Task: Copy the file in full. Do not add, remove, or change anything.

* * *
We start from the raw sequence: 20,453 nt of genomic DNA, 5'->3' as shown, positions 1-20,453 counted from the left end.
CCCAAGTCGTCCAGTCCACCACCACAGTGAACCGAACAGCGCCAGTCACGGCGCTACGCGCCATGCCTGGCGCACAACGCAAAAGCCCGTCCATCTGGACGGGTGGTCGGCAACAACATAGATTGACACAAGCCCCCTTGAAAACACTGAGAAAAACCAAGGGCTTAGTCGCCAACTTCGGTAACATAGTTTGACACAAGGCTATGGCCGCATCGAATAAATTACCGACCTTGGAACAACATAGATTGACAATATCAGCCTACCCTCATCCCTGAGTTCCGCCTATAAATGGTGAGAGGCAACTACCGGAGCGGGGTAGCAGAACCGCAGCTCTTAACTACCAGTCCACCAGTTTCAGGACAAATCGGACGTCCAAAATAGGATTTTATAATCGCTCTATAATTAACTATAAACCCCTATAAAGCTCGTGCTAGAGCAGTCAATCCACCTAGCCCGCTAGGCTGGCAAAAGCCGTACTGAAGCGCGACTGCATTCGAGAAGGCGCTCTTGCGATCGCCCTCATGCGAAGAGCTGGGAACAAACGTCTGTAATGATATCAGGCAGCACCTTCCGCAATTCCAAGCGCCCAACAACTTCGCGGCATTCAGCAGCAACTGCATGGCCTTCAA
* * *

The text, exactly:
We start from the raw sequence: 20,453 nt of genomic DNA, 5'->3' as shown, positions 1-20,453 counted from the left end.
CCCAAGTCGTCCAGTCCACCACCACAGTGAACCGAACAGCGCCAGTCACGGCGCTACGCGCCATGCCTGGCGCACAACGCAAAAGCCCGTCCATCTGGACGGGTGGTCGGCAACAACATAGATTGACACAAGCCCCCTTGAAAACACTGAGAAAAACCAAGGGCTTAGTCGCCAACTTCGGTAACATAGTTTGACACAAGGCTATGGCCGCATCGAATAAATTACCGACCTTGGAACAACATAGATTGACAATATCAGCCTACCCTCATCCCTGAGTTCCGCCTATAAATGGTGAGAGGCAACTACCGGAGCGGGGTAGCAGAACCGCAGCTCTTAACTACCAGTCCACCAGTTTCAGGACAAATCGGACGTCCAAAATAGGATTTTATAATCGCTCTATAATTAACTATAAACCCCTATAAAGCTCGTGCTAGAGCAGTCAATCCACCTAGCCCGCTAGGCTGGCAAAAGCCGTACTGAAGCGCGACTGCATTCGAGAAGGCGCTCTTGCGATCGCCCTCATGCGAAGAGCTGGGAACAAACGTCTGTAATGATATCAGGCAGCACCTTCCGCAATTCCAAGCGCCCAACAACTTCGCGGCATTCAGCAGCAACTGCATGGCCTTCAA